The Door swings back

DARREN FRIESEN, CALGARY SUN

, Last Updated: 10:12 AM ET

Curtis Palidwor thought Calgary was going to be his lacrosse home for years to come.

Calgary Roughnecks management, however, didn't see it that way, leaving the 37-year-old goaltender unprotected in the summer expansion draft.

Palidwor was scooped up by the New York Titans but then traded mid-season to the Edmonton Rush.

Needless to say, Palidwor didn't appreciate being dumped by the franchise he loved so much. He now has the opportunity to burn his old club as he leads the Rush into tonight's crucial matchup against the Roughnecks (7:30 p.m., 'Dome).

"I was bitter because I love the fans and city and figured I was going to end my career there," said Palidwor, who is one of the hottest goalies in the NLL right now.

"With the team not protecting me, that kind of turned my life upside down off the floor. Everything went haywire, so that was frustrating.

"Obviously, I took not being protected as a bit of slap in the face from the Calgary management. I'm looking to prove them wrong this weekend."

Palidwor was named the playoff MVP when Calgary beat Buffalo for the Champions Cup in 2004.

During his short tenure in the Big Apple, Palidwor struggled between the pipes, going 1-1 and posting a huge 16.15 goals-against average.

Knowing his potential, though, the Rush made a deal for the seasoned veteran that saw the New Westminster, B.C., native come back to Alberta in exchange for the Rush's 2007 first-round draft pick.

Since that time, The Door has closed off opposition shooters for the Rush and has been a huge factor in keeping Edmonton (5-7) in search of its first playoff berth.

"It was nice coming to a team in Edmonton that really wanted me and coming back to a situation where I was very familiar with the defensive players because I had played against them," said Palidwor, who's posted a 9.25 GAA since coming over from New York.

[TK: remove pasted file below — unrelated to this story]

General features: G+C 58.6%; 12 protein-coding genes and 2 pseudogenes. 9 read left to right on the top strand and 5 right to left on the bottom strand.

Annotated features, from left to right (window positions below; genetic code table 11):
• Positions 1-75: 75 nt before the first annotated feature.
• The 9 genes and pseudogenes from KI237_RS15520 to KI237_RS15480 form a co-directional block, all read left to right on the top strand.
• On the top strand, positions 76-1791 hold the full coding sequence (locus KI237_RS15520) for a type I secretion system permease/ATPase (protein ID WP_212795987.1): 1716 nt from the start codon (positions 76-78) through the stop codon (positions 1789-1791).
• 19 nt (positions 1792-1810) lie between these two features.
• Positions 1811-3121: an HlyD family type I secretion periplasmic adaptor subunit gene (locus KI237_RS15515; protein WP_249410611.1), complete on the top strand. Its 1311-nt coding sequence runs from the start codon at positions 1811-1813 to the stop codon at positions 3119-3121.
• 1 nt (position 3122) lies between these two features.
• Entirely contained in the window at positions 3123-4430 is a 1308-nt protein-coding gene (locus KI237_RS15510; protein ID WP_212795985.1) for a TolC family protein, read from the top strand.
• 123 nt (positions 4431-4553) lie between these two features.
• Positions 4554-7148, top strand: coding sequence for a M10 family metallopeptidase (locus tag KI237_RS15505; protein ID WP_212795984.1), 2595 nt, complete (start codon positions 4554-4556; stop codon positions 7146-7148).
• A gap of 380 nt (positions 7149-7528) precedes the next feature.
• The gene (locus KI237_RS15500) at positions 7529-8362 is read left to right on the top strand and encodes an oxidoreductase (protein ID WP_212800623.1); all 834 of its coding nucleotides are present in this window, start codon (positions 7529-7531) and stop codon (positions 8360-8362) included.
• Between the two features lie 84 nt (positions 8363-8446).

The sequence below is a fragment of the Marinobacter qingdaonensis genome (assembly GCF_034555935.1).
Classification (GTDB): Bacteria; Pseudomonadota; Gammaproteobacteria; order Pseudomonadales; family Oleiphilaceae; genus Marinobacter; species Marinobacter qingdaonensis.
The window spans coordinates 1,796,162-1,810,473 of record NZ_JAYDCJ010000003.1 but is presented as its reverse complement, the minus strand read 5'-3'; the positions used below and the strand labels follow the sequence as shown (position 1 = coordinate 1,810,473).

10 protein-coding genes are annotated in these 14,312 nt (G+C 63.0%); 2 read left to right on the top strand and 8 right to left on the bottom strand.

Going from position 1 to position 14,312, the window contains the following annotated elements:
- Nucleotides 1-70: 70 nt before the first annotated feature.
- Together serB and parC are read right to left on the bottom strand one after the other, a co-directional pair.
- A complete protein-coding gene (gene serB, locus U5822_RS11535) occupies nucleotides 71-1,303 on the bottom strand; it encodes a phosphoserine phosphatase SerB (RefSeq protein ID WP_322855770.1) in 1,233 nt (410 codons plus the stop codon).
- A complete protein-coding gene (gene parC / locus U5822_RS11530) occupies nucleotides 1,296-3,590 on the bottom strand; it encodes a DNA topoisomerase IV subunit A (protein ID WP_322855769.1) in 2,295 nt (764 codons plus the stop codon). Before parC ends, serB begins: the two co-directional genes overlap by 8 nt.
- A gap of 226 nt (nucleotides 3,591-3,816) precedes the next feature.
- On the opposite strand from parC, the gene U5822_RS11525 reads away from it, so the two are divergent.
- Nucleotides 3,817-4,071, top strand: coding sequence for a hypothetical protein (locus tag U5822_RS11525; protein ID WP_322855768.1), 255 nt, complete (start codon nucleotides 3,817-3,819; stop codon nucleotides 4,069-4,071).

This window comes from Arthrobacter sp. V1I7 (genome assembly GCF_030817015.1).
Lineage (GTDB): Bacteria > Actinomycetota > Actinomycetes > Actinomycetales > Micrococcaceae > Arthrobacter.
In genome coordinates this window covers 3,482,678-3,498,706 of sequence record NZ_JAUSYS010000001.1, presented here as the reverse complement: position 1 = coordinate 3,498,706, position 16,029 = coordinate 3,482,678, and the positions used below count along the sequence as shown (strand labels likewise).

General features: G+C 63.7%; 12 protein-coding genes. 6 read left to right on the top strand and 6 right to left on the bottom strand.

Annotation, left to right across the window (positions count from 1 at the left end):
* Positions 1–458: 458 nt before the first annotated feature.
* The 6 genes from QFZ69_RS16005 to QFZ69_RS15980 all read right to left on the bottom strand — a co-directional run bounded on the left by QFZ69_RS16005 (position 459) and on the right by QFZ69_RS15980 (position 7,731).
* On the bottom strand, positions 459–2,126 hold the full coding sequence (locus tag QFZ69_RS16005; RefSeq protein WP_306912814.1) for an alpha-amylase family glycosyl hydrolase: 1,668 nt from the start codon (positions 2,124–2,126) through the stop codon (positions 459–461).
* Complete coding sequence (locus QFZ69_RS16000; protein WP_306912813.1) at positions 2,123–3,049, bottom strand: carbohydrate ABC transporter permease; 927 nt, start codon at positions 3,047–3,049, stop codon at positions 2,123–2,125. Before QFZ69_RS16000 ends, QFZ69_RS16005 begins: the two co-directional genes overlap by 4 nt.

Palidwor will need to continue his solid play if the Rush have any hope of making the playoffs. Edmonton, which is fifth in the West Division, need to win its last four games in order to secure a spot in the post-season. It's a tall task but one the Rush players think they can accomplish.

"We definitely still believe we can get in the playoffs," Palidwor said. "We've got solid defence and goaltending and the offence is really starting to come around.

"We believe it's just a matter of time before we can put a string of wins together and hopefully that comes at the end of the season."

Palidwor makes no excuses for his play at the start of the campaign but admits Edmonton's defensive-minded system makes it a lot easier to play goal.

"It was a different situation based on the styles. In New York, the focus was on offence and there were a lot of new guys on defence who were trying to learn the systems.

"Because of this, we tended to play a lot of run and gun, where as in Edmonton, we try really hard to hold the other teams to under 10 goals and then have confidence that our offence can get 10 goals.

"It's a way better situation. I think any goalie would prefer a defence-first situation."

As for the Roughnecks (7-6), a win tonight would clinch a playoff spot.

Unless the Riggers win their last three matchups -- two against the Rush and one against Arizona -- they won't host a playoff game in the opening round. They would have to count on a top seed being knocked out to host a second-round matchup.


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